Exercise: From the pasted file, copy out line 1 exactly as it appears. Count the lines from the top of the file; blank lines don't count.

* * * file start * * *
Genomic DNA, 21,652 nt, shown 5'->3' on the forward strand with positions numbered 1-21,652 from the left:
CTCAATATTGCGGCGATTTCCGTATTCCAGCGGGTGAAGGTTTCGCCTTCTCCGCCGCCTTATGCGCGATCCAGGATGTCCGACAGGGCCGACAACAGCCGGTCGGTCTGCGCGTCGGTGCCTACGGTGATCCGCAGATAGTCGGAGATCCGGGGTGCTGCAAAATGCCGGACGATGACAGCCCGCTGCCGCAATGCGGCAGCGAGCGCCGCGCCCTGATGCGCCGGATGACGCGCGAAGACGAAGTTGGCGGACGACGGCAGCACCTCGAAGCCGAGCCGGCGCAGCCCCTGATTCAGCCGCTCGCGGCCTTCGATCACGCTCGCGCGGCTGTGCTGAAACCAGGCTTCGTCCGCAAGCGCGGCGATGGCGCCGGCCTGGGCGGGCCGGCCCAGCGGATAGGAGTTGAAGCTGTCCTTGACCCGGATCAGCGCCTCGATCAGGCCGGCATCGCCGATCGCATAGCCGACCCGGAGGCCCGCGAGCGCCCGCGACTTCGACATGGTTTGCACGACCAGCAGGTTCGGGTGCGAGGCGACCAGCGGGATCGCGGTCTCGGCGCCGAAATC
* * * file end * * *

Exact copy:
Genomic DNA, 21,652 nt, shown 5'->3' on the forward strand with positions numbered 1-21,652 from the left: